What should my business plan look like? How long does it have to be? Do I need it? How often should it be updated? Find out how to prepare for the editorial.
The business plan is a fundamental document for every business activity, from the simplest and most traditional to the most complex and innovative. A document describes the business idea and the program for realizing the concept. Simplifying, we can say that the definition of a business plan is: a description of the future of a specific business.
The business plan has multiple functions and can be of real help, both for those who draw it up and those who read it, in carrying out a series of strategic and managerial tasks. For example, it can be useful for entrepreneurs looking for investments to convey their vision to potential investors. It can be used by companies that are looking to attract key employees (e.g., a marketing manager of a major company, a senior sales manager, a specialist workshop manager, or a renowned chef) to find new business partners, negotiate with suppliers, etc. But the most shared, central, and often underestimated function is the management one: that is, to understand how to best manage the business.
In summary, the business plan conveys the company objectives, the strategies that will be put in place to achieve them, the potential obstacles that could create difficulties and the possible ways to solve them, the detailed organizational structure of the activity, and, finally,,, the necessary capital. Then, finance the company, and the time it takes to break even and start making a profit. Click here for more information.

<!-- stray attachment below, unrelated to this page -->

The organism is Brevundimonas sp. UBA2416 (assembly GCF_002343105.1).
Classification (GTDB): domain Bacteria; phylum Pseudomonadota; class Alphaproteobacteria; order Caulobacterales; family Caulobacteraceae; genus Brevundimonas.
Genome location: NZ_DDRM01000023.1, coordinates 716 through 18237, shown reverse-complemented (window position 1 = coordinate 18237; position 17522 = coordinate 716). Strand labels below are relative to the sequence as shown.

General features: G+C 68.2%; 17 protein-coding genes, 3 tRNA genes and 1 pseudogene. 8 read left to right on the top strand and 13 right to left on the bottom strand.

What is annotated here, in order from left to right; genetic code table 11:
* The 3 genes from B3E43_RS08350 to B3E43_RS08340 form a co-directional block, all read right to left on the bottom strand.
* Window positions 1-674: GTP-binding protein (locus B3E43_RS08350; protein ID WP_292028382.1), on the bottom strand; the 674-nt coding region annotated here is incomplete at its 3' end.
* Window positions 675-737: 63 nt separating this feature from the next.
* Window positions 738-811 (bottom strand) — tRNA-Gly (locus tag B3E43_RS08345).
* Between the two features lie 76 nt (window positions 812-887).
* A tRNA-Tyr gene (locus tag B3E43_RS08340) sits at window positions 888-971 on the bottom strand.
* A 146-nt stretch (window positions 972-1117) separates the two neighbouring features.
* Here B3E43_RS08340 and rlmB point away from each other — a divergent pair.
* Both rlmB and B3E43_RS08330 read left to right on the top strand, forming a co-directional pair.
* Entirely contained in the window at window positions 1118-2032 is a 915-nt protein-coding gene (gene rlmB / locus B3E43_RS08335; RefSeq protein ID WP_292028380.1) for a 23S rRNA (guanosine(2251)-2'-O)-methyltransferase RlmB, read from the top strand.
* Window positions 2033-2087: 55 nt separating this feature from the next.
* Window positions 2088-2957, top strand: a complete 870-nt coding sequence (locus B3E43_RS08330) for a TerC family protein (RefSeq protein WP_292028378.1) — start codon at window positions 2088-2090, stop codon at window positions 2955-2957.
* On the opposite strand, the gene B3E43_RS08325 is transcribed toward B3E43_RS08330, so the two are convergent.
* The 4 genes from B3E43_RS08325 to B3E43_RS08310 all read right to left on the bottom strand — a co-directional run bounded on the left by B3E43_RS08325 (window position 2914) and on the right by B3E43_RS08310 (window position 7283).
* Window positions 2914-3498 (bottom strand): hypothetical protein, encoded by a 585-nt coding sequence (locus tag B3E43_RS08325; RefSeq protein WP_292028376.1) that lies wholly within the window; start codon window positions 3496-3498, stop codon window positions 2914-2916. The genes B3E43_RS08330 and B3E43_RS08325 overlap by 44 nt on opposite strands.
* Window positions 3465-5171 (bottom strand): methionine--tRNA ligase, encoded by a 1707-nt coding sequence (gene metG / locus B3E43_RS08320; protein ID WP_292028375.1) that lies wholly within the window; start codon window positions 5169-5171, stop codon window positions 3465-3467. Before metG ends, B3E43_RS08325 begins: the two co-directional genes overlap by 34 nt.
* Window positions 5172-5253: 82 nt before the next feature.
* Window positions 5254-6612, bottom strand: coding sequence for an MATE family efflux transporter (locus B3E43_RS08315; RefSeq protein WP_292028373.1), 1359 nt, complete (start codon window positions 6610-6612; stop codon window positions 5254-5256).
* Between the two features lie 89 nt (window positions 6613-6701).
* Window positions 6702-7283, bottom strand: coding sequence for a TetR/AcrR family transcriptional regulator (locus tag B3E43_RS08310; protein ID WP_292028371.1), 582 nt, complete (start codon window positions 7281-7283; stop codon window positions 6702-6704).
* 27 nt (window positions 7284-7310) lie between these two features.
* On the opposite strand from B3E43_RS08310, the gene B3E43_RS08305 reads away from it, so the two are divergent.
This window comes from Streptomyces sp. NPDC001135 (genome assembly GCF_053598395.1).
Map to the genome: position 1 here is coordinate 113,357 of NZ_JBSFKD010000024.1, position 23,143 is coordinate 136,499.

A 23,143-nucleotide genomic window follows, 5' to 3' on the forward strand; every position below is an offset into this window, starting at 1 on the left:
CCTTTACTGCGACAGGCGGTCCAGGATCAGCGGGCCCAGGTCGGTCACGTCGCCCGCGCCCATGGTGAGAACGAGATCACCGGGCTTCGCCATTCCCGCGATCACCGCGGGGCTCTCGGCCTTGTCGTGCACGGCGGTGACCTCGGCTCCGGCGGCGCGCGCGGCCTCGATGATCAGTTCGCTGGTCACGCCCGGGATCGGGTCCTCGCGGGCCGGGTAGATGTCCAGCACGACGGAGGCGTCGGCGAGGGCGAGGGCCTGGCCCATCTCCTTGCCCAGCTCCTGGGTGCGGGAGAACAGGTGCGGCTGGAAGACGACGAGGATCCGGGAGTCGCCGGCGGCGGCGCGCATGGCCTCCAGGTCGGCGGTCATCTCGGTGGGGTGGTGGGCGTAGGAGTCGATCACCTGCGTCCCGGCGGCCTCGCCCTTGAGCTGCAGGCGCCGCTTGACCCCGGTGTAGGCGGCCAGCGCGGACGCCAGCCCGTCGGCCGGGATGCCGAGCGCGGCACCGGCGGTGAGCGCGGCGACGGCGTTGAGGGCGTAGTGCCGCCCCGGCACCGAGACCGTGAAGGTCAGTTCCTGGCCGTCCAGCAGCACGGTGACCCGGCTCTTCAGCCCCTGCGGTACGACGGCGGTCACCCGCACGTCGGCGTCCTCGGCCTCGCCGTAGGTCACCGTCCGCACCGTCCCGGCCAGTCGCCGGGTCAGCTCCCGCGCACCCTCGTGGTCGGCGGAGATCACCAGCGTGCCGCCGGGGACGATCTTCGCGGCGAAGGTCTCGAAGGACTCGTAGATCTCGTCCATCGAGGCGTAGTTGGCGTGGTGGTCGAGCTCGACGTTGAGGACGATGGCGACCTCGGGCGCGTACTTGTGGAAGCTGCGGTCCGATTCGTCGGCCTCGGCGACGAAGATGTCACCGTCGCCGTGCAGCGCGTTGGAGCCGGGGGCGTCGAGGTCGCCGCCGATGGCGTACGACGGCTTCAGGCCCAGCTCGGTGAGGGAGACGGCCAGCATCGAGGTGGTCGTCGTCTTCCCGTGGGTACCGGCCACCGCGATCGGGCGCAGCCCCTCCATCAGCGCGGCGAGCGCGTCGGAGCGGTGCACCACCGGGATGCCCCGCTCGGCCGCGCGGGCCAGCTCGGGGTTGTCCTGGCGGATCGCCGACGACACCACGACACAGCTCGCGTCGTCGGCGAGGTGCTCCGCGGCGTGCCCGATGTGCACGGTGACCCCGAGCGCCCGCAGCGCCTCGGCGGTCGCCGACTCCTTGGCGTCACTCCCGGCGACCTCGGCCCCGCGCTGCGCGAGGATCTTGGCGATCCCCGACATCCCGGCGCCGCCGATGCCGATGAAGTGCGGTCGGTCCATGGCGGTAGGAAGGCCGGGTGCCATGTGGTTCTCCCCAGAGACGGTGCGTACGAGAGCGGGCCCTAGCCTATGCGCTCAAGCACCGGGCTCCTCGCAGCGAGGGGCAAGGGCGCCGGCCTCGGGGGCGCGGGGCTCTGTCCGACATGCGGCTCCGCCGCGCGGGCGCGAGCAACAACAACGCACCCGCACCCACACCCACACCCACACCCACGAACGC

How long should the Business Plan be?
One of the first doubts that arise when starting to draw up the first business plan usually concerns the length and composition of the document. Finally, your company overview should include both short- and long-term goals. Short-term goals, generally, should be achievable within the next year, while one to five years is a good window for long-term goals. Make sure all your goals are SMART: specific, measurable, attainable, realistic, and time-bound.
A complete business plan, which is the most complex form, consists of at least the following nine chapters or sections:
- Executive Summary
- The description of the company
- The description and illustration of the products or services
- The analysis of the sector
- Market analysis
- The marketing strategy
- The management structure
- The implementation plan or operational plan
- Financial accounting: necessary capital and financial information
The length of the document may vary from a single page to a hundred in the case of very complex businesses. On average, a business plan will consist of 15 – 20 pages, but as anticipated, wide variations from the norm are possible.